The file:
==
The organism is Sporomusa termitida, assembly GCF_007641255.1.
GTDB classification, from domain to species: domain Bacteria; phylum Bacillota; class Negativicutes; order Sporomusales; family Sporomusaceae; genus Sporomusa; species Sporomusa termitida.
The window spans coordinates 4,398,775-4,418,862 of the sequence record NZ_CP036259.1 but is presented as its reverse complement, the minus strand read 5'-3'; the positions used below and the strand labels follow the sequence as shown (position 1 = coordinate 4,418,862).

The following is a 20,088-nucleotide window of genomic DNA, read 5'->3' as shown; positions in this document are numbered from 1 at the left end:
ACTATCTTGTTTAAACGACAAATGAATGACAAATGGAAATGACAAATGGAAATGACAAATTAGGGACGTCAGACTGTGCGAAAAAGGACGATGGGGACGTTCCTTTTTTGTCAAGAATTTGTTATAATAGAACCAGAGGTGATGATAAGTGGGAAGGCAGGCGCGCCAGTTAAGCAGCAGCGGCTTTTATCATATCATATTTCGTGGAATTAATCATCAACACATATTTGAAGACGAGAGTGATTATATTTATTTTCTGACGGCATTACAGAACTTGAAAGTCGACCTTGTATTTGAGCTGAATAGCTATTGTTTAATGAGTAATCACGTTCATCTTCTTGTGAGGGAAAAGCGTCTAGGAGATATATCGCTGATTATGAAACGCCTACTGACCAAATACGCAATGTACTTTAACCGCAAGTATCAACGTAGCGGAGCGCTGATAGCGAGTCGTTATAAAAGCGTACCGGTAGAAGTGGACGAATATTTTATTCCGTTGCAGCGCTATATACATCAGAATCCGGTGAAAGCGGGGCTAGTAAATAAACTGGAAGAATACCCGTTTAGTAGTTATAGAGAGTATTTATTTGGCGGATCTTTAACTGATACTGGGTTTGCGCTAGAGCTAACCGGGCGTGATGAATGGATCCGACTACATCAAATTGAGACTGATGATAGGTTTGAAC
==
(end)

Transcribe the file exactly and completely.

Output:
The organism is Sporomusa termitida, assembly GCF_007641255.1.
GTDB classification, from domain to species: domain Bacteria; phylum Bacillota; class Negativicutes; order Sporomusales; family Sporomusaceae; genus Sporomusa; species Sporomusa termitida.
The window spans coordinates 4,398,775-4,418,862 of the sequence record NZ_CP036259.1 but is presented as its reverse complement, the minus strand read 5'-3'; the positions used below and the strand labels follow the sequence as shown (position 1 = coordinate 4,418,862).

The following is a 20,088-nucleotide window of genomic DNA, read 5'->3' as shown; positions in this document are numbered from 1 at the left end:
ACTATCTTGTTTAAACGACAAATGAATGACAAATGGAAATGACAAATGGAAATGACAAATTAGGGACGTCAGACTGTGCGAAAAAGGACGATGGGGACGTTCCTTTTTTGTCAAGAATTTGTTATAATAGAACCAGAGGTGATGATAAGTGGGAAGGCAGGCGCGCCAGTTAAGCAGCAGCGGCTTTTATCATATCATATTTCGTGGAATTAATCATCAACACATATTTGAAGACGAGAGTGATTATATTTATTTTCTGACGGCATTACAGAACTTGAAAGTCGACCTTGTATTTGAGCTGAATAGCTATTGTTTAATGAGTAATCACGTTCATCTTCTTGTGAGGGAAAAGCGTCTAGGAGATATATCGCTGATTATGAAACGCCTACTGACCAAATACGCAATGTACTTTAACCGCAAGTATCAACGTAGCGGAGCGCTGATAGCGAGTCGTTATAAAAGCGTACCGGTAGAAGTGGACGAATATTTTATTCCGTTGCAGCGCTATATACATCAGAATCCGGTGAAAGCGGGGCTAGTAAATAAACTGGAAGAATACCCGTTTAGTAGTTATAGAGAGTATTTATTTGGCGGATCTTTAACTGATACTGGGTTTGCGCTAGAGCTAACCGGGCGTGATGAATGGATCCGACTACATCAAATTGAGACTGATGATAGGTTTGAAC